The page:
Niagara Gazette — "There really is, as the U.S. attorney said, a show-me-the-money culture in Albany," he said, where 70 percent of donations come from special interests including businesses and unions.
The groups advocated campaign finance measures, similar to New York City's system with matching funds for small donations, and better, more independent enforcement. NYPIRG said the severity of corruption in the state campaign system is "exponentially greater" than in the city system.
The Democrat-controlled Assembly on Tuesday voted 87-49 to pass such a campaign finance measure, while the Senate Elections Committee held a hearing focusing on the city campaign system.
Gov. Andrew Cuomo said the NYPIRG report was further evidence that the current self-policing system doesn't work and the need for independent enforcement.
Other items marginally related to campaigns, and currently regarded as legal, range from paying for gifts and entertainment to hiring lawyers when charged with corruption. A NYPIRG review of campaign reports from the past three years showed 1,224 expenses on car payments, legal defenses for criminal charges, flowers, golf, clowns, and musicians.
The AP review of finance records found seemingly questionable expenses that included Sen. Martin Golden of Brooklyn spending campaign funds for regularly gassing up vehicles in Mahwah and Hackensack, N.J.; Sen. Betty Little spending $1,205 in December for legislative gifts from Oscar's Smoke House in her Adirondack district; Sen. Jeff Klein paying $150 per appearance for magician John Turdo; and Sen. Greg Ball spending $436 at Hill Country Outfitters in Fredericksburg, Texas.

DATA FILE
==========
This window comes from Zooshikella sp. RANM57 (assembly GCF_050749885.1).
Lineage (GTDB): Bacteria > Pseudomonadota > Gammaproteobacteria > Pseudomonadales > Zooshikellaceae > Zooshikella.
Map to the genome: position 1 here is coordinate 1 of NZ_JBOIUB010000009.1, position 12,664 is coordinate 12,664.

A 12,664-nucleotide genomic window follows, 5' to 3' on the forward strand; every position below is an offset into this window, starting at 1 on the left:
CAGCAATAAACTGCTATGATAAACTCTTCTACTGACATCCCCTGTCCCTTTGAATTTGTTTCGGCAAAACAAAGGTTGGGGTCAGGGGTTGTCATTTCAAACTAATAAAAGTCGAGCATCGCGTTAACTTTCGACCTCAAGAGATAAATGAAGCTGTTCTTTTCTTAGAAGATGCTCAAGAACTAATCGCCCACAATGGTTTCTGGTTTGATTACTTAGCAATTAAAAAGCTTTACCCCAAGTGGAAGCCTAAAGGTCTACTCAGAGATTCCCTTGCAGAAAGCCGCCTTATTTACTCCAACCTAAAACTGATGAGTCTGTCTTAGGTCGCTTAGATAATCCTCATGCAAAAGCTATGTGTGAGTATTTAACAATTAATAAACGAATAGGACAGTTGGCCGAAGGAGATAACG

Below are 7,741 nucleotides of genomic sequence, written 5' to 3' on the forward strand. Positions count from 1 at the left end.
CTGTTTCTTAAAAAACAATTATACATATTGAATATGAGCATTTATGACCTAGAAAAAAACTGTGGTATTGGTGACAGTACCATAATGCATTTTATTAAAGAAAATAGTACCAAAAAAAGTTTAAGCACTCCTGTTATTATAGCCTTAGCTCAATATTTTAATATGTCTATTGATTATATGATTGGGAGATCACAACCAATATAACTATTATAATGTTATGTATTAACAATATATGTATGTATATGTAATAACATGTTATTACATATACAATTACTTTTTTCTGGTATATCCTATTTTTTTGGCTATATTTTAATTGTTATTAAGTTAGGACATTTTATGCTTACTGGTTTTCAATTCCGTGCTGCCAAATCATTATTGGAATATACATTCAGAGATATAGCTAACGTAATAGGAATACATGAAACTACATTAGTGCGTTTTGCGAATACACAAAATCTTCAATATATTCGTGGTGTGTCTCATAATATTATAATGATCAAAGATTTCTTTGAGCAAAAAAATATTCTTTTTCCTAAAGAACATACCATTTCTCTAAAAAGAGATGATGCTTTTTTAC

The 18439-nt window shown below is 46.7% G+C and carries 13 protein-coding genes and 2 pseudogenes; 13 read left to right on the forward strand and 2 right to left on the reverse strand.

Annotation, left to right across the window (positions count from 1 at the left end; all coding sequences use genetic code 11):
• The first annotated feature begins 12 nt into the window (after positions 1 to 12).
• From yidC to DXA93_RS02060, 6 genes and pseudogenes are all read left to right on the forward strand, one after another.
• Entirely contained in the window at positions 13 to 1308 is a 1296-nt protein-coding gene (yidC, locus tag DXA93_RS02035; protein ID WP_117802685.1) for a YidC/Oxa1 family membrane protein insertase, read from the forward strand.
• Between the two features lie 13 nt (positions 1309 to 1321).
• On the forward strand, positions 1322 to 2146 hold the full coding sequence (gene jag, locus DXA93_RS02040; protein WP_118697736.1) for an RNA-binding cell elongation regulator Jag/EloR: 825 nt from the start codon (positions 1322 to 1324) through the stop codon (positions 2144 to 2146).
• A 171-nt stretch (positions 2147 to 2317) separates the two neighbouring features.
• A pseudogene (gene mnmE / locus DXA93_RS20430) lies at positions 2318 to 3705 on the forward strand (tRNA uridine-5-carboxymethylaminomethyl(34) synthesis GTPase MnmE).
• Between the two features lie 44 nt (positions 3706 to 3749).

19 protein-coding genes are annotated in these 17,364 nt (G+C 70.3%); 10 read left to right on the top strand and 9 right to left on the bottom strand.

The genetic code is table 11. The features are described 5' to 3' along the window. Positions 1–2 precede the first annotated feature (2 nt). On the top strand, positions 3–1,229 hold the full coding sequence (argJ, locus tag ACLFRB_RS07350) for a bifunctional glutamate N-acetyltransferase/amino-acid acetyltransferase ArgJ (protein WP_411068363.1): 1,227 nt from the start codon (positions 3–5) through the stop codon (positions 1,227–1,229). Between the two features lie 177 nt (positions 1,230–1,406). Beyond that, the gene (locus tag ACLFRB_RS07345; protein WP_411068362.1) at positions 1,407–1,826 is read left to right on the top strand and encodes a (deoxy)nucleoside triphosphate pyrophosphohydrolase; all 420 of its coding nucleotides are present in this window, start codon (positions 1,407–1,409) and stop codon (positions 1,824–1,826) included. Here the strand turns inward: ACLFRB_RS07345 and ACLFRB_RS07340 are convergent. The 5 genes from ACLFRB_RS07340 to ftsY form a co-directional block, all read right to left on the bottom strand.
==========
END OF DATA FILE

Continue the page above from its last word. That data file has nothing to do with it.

Golden, a Republican who called taxpayer financing a joke, said he has no problem with stronger enforcement. He buys gas in New Jersey because it's on his way to Albany, 170 miles each way, and the gas is about 30 cents a gallon cheaper, he said.
Klein, a Bronx Democrat who proposed legislation for public financing and stronger enforcement, said he gets requests from civic associations asking if he can pay for a magician or help fund a street fair. One of his staff members dresses up as the Easter bunny, he said.